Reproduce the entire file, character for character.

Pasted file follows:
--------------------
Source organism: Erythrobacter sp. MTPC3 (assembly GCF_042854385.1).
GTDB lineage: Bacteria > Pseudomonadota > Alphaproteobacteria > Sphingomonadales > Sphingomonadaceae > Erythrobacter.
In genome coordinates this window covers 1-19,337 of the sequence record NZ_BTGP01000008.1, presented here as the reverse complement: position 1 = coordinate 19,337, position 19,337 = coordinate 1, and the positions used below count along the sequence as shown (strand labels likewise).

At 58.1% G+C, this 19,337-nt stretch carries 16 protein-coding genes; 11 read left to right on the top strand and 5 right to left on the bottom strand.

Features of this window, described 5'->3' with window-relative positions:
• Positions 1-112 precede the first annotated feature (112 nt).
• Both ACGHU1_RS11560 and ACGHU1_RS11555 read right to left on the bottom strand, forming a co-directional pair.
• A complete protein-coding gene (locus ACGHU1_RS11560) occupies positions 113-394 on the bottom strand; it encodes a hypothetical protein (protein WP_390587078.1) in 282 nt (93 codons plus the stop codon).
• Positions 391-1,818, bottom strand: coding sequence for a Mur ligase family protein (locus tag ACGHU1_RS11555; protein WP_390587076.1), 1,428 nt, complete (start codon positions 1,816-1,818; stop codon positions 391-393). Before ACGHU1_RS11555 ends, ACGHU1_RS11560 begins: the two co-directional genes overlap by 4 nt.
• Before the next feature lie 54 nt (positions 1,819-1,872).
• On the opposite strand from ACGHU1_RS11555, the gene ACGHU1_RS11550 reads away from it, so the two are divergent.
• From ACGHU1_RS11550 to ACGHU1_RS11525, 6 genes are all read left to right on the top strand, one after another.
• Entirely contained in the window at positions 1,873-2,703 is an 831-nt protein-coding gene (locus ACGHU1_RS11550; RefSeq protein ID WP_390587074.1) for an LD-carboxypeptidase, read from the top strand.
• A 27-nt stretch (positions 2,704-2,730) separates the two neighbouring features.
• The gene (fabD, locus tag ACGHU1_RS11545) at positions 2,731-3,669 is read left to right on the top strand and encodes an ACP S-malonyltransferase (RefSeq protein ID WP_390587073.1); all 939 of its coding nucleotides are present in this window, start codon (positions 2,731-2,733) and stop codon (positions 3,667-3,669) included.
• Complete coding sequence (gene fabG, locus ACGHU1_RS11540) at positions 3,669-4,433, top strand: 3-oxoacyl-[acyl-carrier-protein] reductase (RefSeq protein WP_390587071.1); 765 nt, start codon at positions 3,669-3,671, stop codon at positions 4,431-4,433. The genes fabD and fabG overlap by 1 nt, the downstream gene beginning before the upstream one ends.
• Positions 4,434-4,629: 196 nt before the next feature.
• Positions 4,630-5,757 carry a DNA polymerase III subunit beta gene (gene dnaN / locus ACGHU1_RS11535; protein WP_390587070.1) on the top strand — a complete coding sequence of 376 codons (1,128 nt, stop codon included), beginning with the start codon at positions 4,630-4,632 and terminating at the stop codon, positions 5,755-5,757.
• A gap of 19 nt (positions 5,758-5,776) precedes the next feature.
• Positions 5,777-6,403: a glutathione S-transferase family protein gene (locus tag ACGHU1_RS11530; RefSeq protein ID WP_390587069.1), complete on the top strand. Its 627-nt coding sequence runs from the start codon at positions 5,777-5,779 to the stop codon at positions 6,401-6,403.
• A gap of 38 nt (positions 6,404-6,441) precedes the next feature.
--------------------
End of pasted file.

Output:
Source organism: Erythrobacter sp. MTPC3 (assembly GCF_042854385.1).
GTDB lineage: Bacteria > Pseudomonadota > Alphaproteobacteria > Sphingomonadales > Sphingomonadaceae > Erythrobacter.
In genome coordinates this window covers 1-19,337 of the sequence record NZ_BTGP01000008.1, presented here as the reverse complement: position 1 = coordinate 19,337, position 19,337 = coordinate 1, and the positions used below count along the sequence as shown (strand labels likewise).

At 58.1% G+C, this 19,337-nt stretch carries 16 protein-coding genes; 11 read left to right on the top strand and 5 right to left on the bottom strand.

Features of this window, described 5'->3' with window-relative positions:
• Positions 1-112 precede the first annotated feature (112 nt).
• Both ACGHU1_RS11560 and ACGHU1_RS11555 read right to left on the bottom strand, forming a co-directional pair.
• A complete protein-coding gene (locus ACGHU1_RS11560) occupies positions 113-394 on the bottom strand; it encodes a hypothetical protein (protein WP_390587078.1) in 282 nt (93 codons plus the stop codon).
• Positions 391-1,818, bottom strand: coding sequence for a Mur ligase family protein (locus tag ACGHU1_RS11555; protein WP_390587076.1), 1,428 nt, complete (start codon positions 1,816-1,818; stop codon positions 391-393). Before ACGHU1_RS11555 ends, ACGHU1_RS11560 begins: the two co-directional genes overlap by 4 nt.
• Before the next feature lie 54 nt (positions 1,819-1,872).
• On the opposite strand from ACGHU1_RS11555, the gene ACGHU1_RS11550 reads away from it, so the two are divergent.
• From ACGHU1_RS11550 to ACGHU1_RS11525, 6 genes are all read left to right on the top strand, one after another.
• Entirely contained in the window at positions 1,873-2,703 is an 831-nt protein-coding gene (locus ACGHU1_RS11550; RefSeq protein ID WP_390587074.1) for an LD-carboxypeptidase, read from the top strand.
• A 27-nt stretch (positions 2,704-2,730) separates the two neighbouring features.
• The gene (fabD, locus tag ACGHU1_RS11545) at positions 2,731-3,669 is read left to right on the top strand and encodes an ACP S-malonyltransferase (RefSeq protein ID WP_390587073.1); all 939 of its coding nucleotides are present in this window, start codon (positions 2,731-2,733) and stop codon (positions 3,667-3,669) included.
• Complete coding sequence (gene fabG, locus ACGHU1_RS11540) at positions 3,669-4,433, top strand: 3-oxoacyl-[acyl-carrier-protein] reductase (RefSeq protein WP_390587071.1); 765 nt, start codon at positions 3,669-3,671, stop codon at positions 4,431-4,433. The genes fabD and fabG overlap by 1 nt, the downstream gene beginning before the upstream one ends.
• Positions 4,434-4,629: 196 nt before the next feature.
• Positions 4,630-5,757 carry a DNA polymerase III subunit beta gene (gene dnaN / locus ACGHU1_RS11535; protein WP_390587070.1) on the top strand — a complete coding sequence of 376 codons (1,128 nt, stop codon included), beginning with the start codon at positions 4,630-4,632 and terminating at the stop codon, positions 5,755-5,757.
• A gap of 19 nt (positions 5,758-5,776) precedes the next feature.
• Positions 5,777-6,403: a glutathione S-transferase family protein gene (locus tag ACGHU1_RS11530; RefSeq protein ID WP_390587069.1), complete on the top strand. Its 627-nt coding sequence runs from the start codon at positions 5,777-5,779 to the stop codon at positions 6,401-6,403.
• A gap of 38 nt (positions 6,404-6,441) precedes the next feature.